Tired of looking at screens all day? Perhaps a change of pace and some old-school paper pages might be just what you need…
From our February/March ’21 issue, here are a short list of books that come highly recommended…
Pick of the Issue:
“Tiny House: Live Small, Dream Big”
Having less is the secret to living more. Imagine living debt-free in an environmentally-friendly home, no mortgage, no clutter and with boundless freedom. This is the reality and dream of people all over the world thanks to the widespread momentum of the tiny house movement in recent years. Curated by Brent Heavener, the founder of the popular @tinyhouse Instagram account, “Tiny House: Live Small, Dream Big” is designed to fit even on the tiniest coffee tables. This visual manifesto for the tiny house lifestyle features 250 full-color photographs of the smallest, most efficient homes around the world, with interviews, features and smart tips straight from the homeowners.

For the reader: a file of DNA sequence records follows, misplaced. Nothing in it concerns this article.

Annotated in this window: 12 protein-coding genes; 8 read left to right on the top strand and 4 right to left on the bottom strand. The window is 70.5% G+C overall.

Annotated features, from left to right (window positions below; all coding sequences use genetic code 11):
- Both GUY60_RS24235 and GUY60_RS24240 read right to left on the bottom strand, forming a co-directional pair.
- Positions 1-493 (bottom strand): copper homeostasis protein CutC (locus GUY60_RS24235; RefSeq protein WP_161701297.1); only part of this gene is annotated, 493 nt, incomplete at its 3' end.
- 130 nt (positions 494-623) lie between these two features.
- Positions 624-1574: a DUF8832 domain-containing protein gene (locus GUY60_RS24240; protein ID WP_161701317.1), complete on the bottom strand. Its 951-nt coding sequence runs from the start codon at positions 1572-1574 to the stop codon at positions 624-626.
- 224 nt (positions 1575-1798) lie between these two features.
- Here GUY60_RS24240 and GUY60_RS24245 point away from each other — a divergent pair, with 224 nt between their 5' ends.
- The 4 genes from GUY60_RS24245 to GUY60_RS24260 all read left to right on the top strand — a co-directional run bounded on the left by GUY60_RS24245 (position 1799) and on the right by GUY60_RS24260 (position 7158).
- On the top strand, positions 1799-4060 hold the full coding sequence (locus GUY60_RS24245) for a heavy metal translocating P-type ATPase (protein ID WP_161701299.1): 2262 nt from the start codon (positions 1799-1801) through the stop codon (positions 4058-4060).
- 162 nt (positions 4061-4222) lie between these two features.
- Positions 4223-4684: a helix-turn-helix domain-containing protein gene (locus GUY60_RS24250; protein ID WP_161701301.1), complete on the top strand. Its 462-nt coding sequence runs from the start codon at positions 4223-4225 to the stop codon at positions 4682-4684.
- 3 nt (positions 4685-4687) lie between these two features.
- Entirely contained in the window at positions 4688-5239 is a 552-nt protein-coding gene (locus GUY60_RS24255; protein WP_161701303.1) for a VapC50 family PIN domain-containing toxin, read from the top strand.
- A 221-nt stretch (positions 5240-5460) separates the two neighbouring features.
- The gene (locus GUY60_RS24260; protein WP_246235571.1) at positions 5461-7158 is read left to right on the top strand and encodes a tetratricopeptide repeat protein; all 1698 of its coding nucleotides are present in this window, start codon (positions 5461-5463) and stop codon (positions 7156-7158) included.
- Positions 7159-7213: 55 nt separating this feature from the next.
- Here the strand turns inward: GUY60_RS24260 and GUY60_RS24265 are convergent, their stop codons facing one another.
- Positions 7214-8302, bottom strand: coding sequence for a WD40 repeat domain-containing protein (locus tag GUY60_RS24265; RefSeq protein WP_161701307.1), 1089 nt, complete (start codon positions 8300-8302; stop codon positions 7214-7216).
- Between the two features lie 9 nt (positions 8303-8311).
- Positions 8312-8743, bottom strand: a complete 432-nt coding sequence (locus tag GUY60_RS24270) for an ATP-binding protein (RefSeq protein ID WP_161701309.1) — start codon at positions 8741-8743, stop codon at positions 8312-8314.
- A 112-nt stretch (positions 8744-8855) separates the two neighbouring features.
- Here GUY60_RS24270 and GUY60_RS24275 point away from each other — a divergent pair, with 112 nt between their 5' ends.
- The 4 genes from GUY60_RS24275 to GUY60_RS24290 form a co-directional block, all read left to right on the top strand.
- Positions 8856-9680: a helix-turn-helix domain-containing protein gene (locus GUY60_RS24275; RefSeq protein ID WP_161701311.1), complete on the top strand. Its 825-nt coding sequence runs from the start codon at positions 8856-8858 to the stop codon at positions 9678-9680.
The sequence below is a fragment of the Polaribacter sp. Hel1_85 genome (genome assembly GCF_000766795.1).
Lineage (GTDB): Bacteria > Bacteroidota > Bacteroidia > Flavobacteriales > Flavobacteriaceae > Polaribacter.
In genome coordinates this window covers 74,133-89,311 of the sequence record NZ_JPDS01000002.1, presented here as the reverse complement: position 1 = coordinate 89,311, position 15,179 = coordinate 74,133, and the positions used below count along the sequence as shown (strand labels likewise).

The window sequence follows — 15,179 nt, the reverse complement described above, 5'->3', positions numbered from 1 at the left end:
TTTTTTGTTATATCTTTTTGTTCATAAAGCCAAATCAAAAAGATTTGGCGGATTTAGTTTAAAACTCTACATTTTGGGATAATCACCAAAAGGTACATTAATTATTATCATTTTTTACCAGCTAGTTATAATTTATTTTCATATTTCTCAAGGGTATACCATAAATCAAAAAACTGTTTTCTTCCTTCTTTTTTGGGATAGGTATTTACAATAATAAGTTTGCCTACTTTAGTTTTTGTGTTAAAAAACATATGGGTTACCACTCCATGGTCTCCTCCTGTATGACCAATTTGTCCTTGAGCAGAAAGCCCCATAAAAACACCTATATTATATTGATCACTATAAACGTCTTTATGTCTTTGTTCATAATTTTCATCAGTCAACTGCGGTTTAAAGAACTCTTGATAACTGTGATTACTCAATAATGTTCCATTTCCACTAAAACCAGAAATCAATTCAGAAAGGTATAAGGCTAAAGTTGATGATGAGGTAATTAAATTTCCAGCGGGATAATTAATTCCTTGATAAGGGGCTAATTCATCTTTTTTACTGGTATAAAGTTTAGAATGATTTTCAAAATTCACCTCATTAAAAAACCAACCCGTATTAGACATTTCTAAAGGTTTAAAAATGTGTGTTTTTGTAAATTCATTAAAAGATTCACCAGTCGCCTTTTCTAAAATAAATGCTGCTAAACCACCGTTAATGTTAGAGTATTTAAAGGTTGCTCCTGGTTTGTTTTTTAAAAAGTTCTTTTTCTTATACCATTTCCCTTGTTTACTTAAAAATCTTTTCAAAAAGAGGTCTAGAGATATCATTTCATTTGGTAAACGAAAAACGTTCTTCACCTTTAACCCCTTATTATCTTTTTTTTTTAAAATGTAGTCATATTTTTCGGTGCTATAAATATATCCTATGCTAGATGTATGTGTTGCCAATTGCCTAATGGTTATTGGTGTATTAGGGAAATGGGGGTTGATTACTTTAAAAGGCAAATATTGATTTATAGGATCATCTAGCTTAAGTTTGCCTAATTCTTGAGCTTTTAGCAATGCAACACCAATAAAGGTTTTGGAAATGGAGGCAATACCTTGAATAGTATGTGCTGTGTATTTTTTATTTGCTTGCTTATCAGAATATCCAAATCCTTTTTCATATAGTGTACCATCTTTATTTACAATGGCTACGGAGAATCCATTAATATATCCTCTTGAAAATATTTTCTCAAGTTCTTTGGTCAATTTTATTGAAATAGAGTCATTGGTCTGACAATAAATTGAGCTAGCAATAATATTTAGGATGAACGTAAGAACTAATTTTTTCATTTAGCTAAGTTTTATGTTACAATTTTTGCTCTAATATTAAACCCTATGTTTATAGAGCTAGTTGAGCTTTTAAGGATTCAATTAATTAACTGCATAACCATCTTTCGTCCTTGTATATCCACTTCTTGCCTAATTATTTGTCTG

Explore the likes of owning a treehouse in the wilderness of Quebec, a remote mountain cabin in Scotland or the Swiss Alps, driving a campervan on the open roads of Australia, or steering a houseboat along the Canal du Midi. Find escape, inspiration and a window into a freer, simpler, happier kind of life. Sometimes you have to think small to live big.
3 More Hot Reads
“The Practice” by Seth Godin will help you get unstuck and find the courage to make and share creative work. Godin insists that writer’s block is a myth and that consistency is far more important than authenticity, and that experiencing the imposter syndrome is a sign that you’re a well-adjusted human.
“Nick” is the unofficial prequel to F. Scott Fitzgerald’s “The Great Gatsby” by Michael Farris Smith, where he tells the tale of Nick Carraway’s life and romantic story of self-discovery before moving to West Egg and into Gatsby’s periphery.
In the urgent, authoritative book titled “How to Avoid a Climate Disaster,” Bill Gates sets out a wide-ranging, practical and accessible plan for how the world can get to zero greenhouse gas emissions in time to avoid a climate catastrophe.
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